This report originally publishes at marines.mil.
The 19th Sergeant Major of the Marine Corps, Sgt. Maj. Troy E. Black, sponsored summits for health, wellness, and fitness; recruiting and retention; and enlisted professional and personal development at Quantico, V.A and Camp Lejeune, N. C., Feb. 3-7.
As Sergeant Major of the Marine Corps, Sgt. Maj. Black is responsible for offering advice to the Commandant of the Marine Corps on all policies affecting the Corps. While Sgt. Maj. Black was speaking to Marines, he mentioned he wants to engage directly with the enlisted force, from private first class to sergeants major. By sponsoring these summits, Sgt. Maj. Black can listen to the recommendations from leaders and subject matter experts around the Corps on these topics.
The convergence of rank and specialties will help hone in on the Commandant of the Marine Corps, Gen. David H. Berger’s priorities and provide guidance and recommendations that support the Commandant’s Planning Guidance.
Marines are held to a high standard of fitness in the mind, body, and soul. The health, wellness, and fitness summit sought to improve the way Marines achieve well being by reviewing and making recommendations on the integration of the numerous existing programs, organizations, and agencies.
“No single office at [Headquarters Marine Corps] has all the answers. If we did not do these summits, decisions would be made in a vacuum without all insights, perspectives and information,” U.S. Marine Corps Col. Stephen Armes, director of the Force Fitness Division. “This approach advocates buy-in from the Force, deeper understanding and a say in the process.”
“What I want all Marines to know is that you have a voice, representations for these summits is coming from across the Marine Corps. We’ve got a myriad of individuals with experiences from across the entire Fleet Marine Force coming together to offer input into evolving the way we develop our manpower and our people and our Marines.” Sgt. Maj. Troy E. Black, 19th Sergeant Major of the Marine Corps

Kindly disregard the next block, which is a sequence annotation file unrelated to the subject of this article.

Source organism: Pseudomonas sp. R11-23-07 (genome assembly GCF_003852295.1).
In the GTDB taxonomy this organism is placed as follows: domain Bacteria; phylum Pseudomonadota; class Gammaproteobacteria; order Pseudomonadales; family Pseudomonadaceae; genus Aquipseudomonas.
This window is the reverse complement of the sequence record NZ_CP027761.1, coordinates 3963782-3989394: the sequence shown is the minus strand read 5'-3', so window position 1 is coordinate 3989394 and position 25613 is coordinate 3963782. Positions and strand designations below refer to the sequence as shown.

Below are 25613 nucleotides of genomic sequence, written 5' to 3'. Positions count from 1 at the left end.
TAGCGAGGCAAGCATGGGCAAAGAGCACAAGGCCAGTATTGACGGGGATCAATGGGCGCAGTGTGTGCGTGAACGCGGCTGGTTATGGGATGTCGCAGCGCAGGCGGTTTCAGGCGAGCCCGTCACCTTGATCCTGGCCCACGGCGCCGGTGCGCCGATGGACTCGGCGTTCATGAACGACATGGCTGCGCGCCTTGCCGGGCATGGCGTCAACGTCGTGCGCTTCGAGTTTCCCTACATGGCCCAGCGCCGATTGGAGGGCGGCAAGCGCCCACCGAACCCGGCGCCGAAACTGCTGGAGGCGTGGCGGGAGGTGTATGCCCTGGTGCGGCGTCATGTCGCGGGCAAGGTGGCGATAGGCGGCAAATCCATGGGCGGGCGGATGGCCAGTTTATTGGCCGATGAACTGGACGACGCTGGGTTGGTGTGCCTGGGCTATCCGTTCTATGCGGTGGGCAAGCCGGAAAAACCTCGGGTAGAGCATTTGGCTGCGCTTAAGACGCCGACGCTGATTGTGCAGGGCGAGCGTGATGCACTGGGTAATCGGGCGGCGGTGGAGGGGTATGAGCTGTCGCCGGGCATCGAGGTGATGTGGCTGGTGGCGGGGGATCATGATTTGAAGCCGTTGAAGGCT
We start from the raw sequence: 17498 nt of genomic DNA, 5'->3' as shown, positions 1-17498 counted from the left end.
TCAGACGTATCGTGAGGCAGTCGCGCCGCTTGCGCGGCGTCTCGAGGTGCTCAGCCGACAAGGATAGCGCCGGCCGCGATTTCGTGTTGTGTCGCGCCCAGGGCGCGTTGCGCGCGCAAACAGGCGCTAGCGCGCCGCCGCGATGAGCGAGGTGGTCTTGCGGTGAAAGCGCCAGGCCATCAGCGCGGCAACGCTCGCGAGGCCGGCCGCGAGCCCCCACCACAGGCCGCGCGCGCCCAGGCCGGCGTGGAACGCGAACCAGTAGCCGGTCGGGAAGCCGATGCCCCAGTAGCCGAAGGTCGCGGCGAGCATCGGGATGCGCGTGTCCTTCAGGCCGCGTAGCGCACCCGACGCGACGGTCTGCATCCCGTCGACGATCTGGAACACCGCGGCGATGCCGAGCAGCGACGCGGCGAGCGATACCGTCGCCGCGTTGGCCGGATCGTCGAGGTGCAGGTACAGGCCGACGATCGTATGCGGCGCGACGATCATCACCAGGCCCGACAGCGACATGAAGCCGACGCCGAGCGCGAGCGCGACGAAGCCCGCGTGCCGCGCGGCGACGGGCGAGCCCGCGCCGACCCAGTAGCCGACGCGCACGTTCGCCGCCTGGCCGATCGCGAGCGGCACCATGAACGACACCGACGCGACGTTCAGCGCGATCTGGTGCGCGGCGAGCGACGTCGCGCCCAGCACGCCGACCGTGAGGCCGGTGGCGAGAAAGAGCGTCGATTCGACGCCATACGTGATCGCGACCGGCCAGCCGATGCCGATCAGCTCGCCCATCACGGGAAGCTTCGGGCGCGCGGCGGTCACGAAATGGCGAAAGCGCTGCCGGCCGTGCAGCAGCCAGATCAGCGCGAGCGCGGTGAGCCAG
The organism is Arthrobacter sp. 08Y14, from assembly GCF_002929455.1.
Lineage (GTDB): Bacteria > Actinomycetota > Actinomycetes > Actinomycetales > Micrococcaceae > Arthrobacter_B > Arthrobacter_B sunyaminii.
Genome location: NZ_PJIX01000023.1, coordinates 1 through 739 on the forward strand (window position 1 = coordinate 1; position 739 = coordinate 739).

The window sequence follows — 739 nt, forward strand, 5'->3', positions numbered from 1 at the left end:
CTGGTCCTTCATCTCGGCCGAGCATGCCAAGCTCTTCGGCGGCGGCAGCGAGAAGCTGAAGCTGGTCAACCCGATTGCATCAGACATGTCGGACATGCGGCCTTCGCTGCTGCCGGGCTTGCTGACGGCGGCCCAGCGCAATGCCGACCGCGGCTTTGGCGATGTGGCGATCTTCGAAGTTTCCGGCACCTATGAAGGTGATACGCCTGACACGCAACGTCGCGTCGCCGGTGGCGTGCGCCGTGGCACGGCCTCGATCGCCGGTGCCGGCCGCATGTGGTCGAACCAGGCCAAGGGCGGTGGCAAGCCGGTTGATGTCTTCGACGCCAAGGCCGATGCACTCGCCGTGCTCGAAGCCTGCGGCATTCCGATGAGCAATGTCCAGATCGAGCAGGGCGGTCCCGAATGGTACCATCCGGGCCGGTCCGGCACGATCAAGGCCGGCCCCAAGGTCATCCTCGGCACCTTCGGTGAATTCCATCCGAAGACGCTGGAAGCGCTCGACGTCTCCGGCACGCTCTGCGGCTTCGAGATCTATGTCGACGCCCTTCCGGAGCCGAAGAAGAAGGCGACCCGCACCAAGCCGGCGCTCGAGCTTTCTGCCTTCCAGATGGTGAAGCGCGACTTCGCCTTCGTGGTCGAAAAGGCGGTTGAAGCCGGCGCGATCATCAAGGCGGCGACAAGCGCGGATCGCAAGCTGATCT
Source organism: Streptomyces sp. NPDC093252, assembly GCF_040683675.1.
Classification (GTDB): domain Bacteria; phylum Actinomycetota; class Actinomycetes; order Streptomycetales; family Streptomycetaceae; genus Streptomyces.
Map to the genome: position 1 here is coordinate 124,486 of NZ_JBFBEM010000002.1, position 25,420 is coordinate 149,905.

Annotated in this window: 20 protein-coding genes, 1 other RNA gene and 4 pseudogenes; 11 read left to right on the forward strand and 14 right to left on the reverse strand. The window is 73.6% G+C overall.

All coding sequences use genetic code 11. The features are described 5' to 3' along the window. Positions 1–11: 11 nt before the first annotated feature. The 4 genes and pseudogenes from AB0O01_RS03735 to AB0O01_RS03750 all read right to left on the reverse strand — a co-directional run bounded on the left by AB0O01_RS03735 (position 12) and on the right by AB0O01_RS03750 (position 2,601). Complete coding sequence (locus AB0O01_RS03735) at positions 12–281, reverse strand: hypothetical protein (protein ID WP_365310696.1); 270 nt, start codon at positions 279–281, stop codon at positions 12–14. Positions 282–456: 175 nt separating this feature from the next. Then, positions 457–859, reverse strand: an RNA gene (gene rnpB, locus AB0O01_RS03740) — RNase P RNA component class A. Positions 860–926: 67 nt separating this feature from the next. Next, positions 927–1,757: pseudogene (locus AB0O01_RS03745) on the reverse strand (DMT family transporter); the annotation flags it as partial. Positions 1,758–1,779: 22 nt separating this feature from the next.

The Marine Corps is built by the quality of the force, and it is made by the recruiters of the Corps.
“This is one of the very few times Marines from [non-commissioned officer] all the way through senior staff non-commissioned officer, have the opportunity to look at this in a horizontal version. From recruiting all the way to retention and possibly beyond as a career Marine and take a look at all those programs and assess its value and look for improvements,” said Sgt. Maj. Peter Siaw, team lead for Talent Management and Development. Siaw currently serves as the sergeant major of 3rd Marine Air Wing.
Marines of all ranks must continue to expand not only the development of Marine Corps skills but as well as their education outside of the Corps. By focusing on all areas such as warfighting, individual [military occupational skills], college credits and degrees, “we want to make sure we leave our Corps in a better place so that our junior Marines can grow up a smarter and more effective Marine,” said Master Gunnery Sgt. Doug Kummings, deputy for Enlisted and Professional Development. Kummings currently serves as the enlisted and reserves liaison at Marine Corps University.
“The purpose of the three summits is to ensure that we are taking the best care possible of enlisted Marines; to make sure we recruit and retain the best; that we keep them physically and mentally fit; and that we educate them and equip them with the best tools that they need to accomplish our mission, and that’s to win battles,” said Sgt. Maj. Doug Cutsail, team lead for Enlisted Professional and Personal Development Summit. Cutsail also serves as the sergeant major of Marine Corps University.
“Enlisted Marines are great catalysts for change, but the vehicle for change is ultimately going to come from our most senior officer and their staff,” said Lt. Col. Rory Quinn. Quinn currently serves as section head for Plans and Programs section of Officer Assignment. “If we, in this summit, can build a proposal that both officers and enlisted leaders see as ground breaking, then the stage is set perhaps for Sgt. Maj. Black and General Berger to examine that plan in the future.”
The summits allowed leaders, who have years of experience, to provide input on the way they can improve the future of the Marine Corps. The summits aim to review the current and future development of the enlisted force. “I think what these summits are going to do is provide the commandant with some enlightened opinions and recommendations on how to improve all three of these areas,” Sgt. Maj. Black said.
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